Discussion

In this multi-country study, we investigated the carrier point prevalence of EP-EC and EP-KP and showed large differences between the study populations in Finland, Germany, Latvia, Poland, Russia and Sweden where Russia had considerably higher numbers of EP-EC carriers compared to the other partner countries (Table 1, Fig. 1). This is the first carrier prevalence study (excluding traveller studies) ever reported for Finland, Latvia, Poland and Russia. The geographical setting, including countries from Northern and Eastern Europe and Russia, is also unique since comparisons between these countries are lacking. No carriers of carbapenemase-producing E. coli and K. pneumoniae (including OXA-48-like producers) were identified, which indicate that the prevalence of these is likely to be low. Carriers of EP-KP were identified in half of the partner countries but the prevalence was not exceeding 2%, which suggests a low overall prevalence in the community.

Although parameters such as antibiotic treatment (18–39%), hospitalisation (2–8%) and age (median 28–43 years) differed between countries (Table 1), none of these factors alone explains the higher prevalence seen for Russia since other countries had study populations that were older (Poland), had higher antibiotic treatment (Latvia) or hospitalisation history (Poland).

The large difference in the prevalence of carriers seen between the neighbouring countries Latvia and Russia (1.6 vs 23.2%) could be due to variation in study population characteristics. However, age, sex, antibiotic treatment and hospitalisation history were similar in Russia and Latvia (Table 1) indicating that our results reflect an actual difference in carriage rate between these countries in the studied populations.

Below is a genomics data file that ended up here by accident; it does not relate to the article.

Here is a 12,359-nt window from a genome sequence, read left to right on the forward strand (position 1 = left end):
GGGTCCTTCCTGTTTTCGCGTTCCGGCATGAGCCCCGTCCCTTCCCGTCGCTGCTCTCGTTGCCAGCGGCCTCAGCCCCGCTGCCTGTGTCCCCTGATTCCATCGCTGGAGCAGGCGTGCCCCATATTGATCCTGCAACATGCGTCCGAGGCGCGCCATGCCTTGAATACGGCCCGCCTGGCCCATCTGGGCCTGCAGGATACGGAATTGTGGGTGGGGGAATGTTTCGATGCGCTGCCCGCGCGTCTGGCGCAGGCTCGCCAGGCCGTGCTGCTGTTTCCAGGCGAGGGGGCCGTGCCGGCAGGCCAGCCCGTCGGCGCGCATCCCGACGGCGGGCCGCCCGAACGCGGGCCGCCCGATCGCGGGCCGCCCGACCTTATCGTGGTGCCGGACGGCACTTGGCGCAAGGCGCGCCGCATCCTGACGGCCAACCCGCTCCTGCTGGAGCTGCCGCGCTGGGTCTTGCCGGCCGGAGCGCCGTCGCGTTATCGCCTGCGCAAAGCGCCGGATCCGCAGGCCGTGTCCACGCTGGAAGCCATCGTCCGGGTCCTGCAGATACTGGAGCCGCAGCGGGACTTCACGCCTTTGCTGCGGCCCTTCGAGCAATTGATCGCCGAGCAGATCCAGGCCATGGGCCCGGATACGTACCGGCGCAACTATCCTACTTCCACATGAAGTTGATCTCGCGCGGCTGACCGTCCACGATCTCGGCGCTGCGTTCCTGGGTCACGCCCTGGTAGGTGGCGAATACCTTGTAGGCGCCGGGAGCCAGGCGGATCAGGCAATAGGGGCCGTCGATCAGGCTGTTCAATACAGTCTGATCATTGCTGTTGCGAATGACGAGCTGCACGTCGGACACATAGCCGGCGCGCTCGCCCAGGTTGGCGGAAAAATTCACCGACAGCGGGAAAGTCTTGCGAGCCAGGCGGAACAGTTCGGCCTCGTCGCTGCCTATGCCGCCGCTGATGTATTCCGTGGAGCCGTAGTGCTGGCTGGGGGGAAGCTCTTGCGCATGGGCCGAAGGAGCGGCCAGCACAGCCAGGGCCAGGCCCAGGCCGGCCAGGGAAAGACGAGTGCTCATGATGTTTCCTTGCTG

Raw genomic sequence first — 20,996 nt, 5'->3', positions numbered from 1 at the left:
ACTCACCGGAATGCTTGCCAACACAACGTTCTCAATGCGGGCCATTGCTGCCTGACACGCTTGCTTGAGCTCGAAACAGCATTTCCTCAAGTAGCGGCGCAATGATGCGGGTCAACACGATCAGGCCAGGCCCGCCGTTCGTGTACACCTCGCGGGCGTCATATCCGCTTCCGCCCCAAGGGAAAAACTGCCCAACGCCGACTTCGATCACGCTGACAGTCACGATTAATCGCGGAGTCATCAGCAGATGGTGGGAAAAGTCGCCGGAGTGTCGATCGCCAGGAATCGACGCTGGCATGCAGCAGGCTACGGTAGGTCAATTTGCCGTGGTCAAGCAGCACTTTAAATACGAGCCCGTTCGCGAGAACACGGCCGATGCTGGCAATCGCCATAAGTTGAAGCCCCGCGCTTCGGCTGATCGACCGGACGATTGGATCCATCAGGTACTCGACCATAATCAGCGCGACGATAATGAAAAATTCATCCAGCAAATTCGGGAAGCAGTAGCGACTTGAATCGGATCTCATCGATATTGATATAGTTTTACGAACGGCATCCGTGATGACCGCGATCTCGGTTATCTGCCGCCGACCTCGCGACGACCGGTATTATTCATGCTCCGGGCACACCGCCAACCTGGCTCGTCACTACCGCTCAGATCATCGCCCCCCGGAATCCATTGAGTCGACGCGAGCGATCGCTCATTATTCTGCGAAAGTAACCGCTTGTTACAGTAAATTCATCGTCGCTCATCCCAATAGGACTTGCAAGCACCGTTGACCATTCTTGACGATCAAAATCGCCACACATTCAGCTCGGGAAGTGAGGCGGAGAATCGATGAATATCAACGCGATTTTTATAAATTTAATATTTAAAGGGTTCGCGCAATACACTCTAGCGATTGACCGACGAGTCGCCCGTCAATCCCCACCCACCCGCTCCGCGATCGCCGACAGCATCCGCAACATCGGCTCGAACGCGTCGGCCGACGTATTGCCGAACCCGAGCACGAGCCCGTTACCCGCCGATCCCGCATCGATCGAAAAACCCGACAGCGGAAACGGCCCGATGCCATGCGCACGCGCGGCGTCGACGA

The high prevalence reported for Russian carriers was not unexpected since widespread dissemination of ESBL-producers in Russian hospitals has started earlier than in many European countries and has been reported exceeding 60% in recent studies [18, 19, 20]. Regarding the risk analysis, Russia was the only country where risk factors could be identified (higher age than 30 and previous hospitalisation, Online resources 2) but further studies are needed to establish if these are valid risk factors.

Sweden and Finland showed a similar prevalence, which is also supported by results from other surveillance initiatives [17, 21, 22]. This is likely due to similarities in healthcare structure, antibiotic stewardship and travel patterns in the general population. A Finnish travellers study conducted between 2009 and 2010 showed a prevalence of 1.2% pre-travel, which was lower than what we found in this study. However, a different study population and an earlier study date could explain the higher prevalence seen in our study [10]. In Sweden, a previous study identified a 4.7% national carrier prevalence [15]. The 6.6% identified in this study could be an increase over time but it is hard to draw any conclusion since the method for recruitment of study subjects was different.

The prevalence for German study subjects (2.3%) was lower than expected since previous studies in a similar setting have shown prevalence numbers of 6.3–6.8% [11, 14].